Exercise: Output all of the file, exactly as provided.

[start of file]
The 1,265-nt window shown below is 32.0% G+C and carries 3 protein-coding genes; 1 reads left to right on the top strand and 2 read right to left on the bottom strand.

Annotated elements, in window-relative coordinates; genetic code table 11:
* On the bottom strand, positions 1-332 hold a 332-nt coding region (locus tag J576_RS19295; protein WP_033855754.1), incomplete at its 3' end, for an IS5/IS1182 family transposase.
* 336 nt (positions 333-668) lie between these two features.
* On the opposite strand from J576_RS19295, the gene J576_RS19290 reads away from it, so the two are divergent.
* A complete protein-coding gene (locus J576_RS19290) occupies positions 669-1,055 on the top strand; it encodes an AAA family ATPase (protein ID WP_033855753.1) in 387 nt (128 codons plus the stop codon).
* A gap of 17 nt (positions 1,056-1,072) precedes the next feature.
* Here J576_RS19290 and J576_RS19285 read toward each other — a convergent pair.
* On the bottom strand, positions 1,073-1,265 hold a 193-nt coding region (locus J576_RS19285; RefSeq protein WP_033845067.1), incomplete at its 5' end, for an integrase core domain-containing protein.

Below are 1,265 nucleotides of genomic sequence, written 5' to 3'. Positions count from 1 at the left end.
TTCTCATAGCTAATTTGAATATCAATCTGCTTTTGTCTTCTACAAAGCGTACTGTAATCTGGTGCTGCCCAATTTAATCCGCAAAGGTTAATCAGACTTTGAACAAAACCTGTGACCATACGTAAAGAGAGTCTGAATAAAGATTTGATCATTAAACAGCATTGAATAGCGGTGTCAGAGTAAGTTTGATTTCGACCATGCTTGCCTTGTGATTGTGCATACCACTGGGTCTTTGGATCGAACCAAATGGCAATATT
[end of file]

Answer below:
The 1,265-nt window shown below is 32.0% G+C and carries 3 protein-coding genes; 1 reads left to right on the top strand and 2 read right to left on the bottom strand.

Annotated elements, in window-relative coordinates; genetic code table 11:
* On the bottom strand, positions 1-332 hold a 332-nt coding region (locus tag J576_RS19295; protein WP_033855754.1), incomplete at its 3' end, for an IS5/IS1182 family transposase.
* 336 nt (positions 333-668) lie between these two features.
* On the opposite strand from J576_RS19295, the gene J576_RS19290 reads away from it, so the two are divergent.
* A complete protein-coding gene (locus J576_RS19290) occupies positions 669-1,055 on the top strand; it encodes an AAA family ATPase (protein ID WP_033855753.1) in 387 nt (128 codons plus the stop codon).
* A gap of 17 nt (positions 1,056-1,072) precedes the next feature.
* Here J576_RS19290 and J576_RS19285 read toward each other — a convergent pair.
* On the bottom strand, positions 1,073-1,265 hold a 193-nt coding region (locus J576_RS19285; RefSeq protein WP_033845067.1), incomplete at its 5' end, for an integrase core domain-containing protein.

Below are 1,265 nucleotides of genomic sequence, written 5' to 3'. Positions count from 1 at the left end.
TTCTCATAGCTAATTTGAATATCAATCTGCTTTTGTCTTCTACAAAGCGTACTGTAATCTGGTGCTGCCCAATTTAATCCGCAAAGGTTAATCAGACTTTGAACAAAACCTGTGACCATACGTAAAGAGAGTCTGAATAAAGATTTGATCATTAAACAGCATTGAATAGCGGTGTCAGAGTAAGTTTGATTTCGACCATGCTTGCCTTGTGATTGTGCATACCACTGGGTCTTTGGATCGAACCAAATGGCAATATT